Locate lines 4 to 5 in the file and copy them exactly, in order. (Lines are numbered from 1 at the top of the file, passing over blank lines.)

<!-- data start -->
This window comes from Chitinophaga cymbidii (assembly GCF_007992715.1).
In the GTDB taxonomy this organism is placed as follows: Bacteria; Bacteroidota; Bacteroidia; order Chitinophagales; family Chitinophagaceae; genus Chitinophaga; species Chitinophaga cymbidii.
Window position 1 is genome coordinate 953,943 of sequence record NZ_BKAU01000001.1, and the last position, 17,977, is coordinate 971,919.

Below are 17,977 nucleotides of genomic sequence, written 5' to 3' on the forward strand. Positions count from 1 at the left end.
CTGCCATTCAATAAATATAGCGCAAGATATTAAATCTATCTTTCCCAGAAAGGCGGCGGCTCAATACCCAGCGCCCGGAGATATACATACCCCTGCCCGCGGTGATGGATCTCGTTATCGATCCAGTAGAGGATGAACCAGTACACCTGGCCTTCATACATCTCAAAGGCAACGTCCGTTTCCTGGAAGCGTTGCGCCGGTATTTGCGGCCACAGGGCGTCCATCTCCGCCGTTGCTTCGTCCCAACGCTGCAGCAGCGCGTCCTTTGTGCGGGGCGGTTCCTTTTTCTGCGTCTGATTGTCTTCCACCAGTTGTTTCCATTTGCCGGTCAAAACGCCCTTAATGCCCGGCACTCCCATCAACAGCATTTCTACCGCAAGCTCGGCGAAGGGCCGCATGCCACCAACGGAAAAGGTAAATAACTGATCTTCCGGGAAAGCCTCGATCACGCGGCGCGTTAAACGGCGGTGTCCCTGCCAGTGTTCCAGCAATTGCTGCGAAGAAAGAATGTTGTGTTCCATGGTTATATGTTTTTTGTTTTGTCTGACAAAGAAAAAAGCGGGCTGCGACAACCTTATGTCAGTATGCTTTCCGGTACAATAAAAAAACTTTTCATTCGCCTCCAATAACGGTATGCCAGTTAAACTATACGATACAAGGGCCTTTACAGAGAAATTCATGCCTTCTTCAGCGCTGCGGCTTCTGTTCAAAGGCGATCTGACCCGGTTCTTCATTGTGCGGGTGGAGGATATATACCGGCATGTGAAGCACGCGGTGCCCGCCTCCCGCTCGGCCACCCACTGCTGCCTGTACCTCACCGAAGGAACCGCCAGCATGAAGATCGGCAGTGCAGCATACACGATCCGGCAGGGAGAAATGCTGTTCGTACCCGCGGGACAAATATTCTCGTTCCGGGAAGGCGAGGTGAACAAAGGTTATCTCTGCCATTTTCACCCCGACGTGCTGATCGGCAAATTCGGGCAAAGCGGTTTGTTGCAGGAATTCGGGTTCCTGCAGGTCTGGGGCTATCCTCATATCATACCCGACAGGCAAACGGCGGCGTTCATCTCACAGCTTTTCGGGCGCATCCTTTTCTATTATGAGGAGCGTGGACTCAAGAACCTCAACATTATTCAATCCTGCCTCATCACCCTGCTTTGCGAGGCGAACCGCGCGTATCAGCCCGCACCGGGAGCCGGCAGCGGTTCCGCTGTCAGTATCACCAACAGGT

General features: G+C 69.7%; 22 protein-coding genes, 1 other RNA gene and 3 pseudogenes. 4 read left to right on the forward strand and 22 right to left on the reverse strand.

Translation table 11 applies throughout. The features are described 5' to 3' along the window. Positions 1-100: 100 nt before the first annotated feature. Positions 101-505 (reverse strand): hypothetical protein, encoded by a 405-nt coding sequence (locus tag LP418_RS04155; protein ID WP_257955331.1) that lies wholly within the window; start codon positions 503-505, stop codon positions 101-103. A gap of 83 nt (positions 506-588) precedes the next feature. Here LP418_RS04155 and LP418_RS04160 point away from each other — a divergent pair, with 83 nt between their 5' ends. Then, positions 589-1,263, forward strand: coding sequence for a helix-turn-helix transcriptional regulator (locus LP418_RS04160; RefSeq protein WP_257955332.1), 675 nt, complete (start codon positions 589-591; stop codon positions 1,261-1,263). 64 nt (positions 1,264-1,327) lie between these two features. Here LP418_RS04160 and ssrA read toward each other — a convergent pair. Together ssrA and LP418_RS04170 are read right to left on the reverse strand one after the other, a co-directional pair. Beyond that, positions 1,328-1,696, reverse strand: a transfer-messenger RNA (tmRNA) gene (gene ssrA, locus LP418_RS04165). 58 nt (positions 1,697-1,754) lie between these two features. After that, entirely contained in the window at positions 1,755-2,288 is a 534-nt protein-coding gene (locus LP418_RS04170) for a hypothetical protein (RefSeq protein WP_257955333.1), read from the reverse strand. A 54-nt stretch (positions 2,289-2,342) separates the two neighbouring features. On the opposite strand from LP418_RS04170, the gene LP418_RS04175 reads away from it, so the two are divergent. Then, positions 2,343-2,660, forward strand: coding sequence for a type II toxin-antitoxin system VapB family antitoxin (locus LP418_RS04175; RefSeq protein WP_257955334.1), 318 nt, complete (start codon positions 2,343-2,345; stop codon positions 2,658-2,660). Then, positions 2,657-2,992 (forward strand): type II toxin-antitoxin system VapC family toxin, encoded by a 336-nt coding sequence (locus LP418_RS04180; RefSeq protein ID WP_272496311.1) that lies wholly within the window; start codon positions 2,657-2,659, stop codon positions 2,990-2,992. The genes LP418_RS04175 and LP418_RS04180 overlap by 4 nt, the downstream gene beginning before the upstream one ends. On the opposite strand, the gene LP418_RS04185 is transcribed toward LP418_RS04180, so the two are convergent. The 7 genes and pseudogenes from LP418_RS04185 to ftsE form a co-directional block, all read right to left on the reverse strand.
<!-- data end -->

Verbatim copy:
Below are 17,977 nucleotides of genomic sequence, written 5' to 3' on the forward strand. Positions count from 1 at the left end.
CTGCCATTCAATAAATATAGCGCAAGATATTAAATCTATCTTTCCCAGAAAGGCGGCGGCTCAATACCCAGCGCCCGGAGATATACATACCCCTGCCCGCGGTGATGGATCTCGTTATCGATCCAGTAGAGGATGAACCAGTACACCTGGCCTTCATACATCTCAAAGGCAACGTCCGTTTCCTGGAAGCGTTGCGCCGGTATTTGCGGCCACAGGGCGTCCATCTCCGCCGTTGCTTCGTCCCAACGCTGCAGCAGCGCGTCCTTTGTGCGGGGCGGTTCCTTTTTCTGCGTCTGATTGTCTTCCACCAGTTGTTTCCATTTGCCGGTCAAAACGCCCTTAATGCCCGGCACTCCCATCAACAGCATTTCTACCGCAAGCTCGGCGAAGGGCCGCATGCCACCAACGGAAAAGGTAAATAACTGATCTTCCGGGAAAGCCTCGATCACGCGGCGCGTTAAACGGCGGTGTCCCTGCCAGTGTTCCAGCAATTGCTGCGAAGAAAGAATGTTGTGTTCCATGGTTATATGTTTTTTGTTTTGTCTGACAAAGAAAAAAGCGGGCTGCGACAACCTTATGTCAGTATGCTTTCCGGTACAATAAAAAAACTTTTCATTCGCCTCCAATAACGGTATGCCAGTTAAACTATACGATACAAGGGCCTTTACAGAGAAATTCATGCCTTCTTCAGCGCTGCGGCTTCTGTTCAAAGGCGATCTGACCCGGTTCTTCATTGTGCGGGTGGAGGATATATACCGGCATGTGAAGCACGCGGTGCCCGCCTCCCGCTCGGCCACCCACTGCTGCCTGTACCTCACCGAAGGAACCGCCAGCATGAAGATCGGCAGTGCAGCATACACGATCCGGCAGGGAGAAATGCTGTTCGTACCCGCGGGACAAATATTCTCGTTCCGGGAAGGCGAGGTGAACAAAGGTTATCTCTGCCATTTTCACCCCGACGTGCTGATCGGCAAATTCGGGCAAAGCGGTTTGTTGCAGGAATTCGGGTTCCTGCAGGTCTGGGGCTATCCTCATATCATACCCGACAGGCAAACGGCGGCGTTCATCTCACAGCTTTTCGGGCGCATCCTTTTCTATTATGAGGAGCGTGGACTCAAGAACCTCAACATTATTCAATCCTGCCTCATCACCCTGCTTTGCGAGGCGAACCGCGCGTATCAGCCCGCACCGGGAGCCGGCAGCGGTTCCGCTGTCAGTATCACCAACAGGT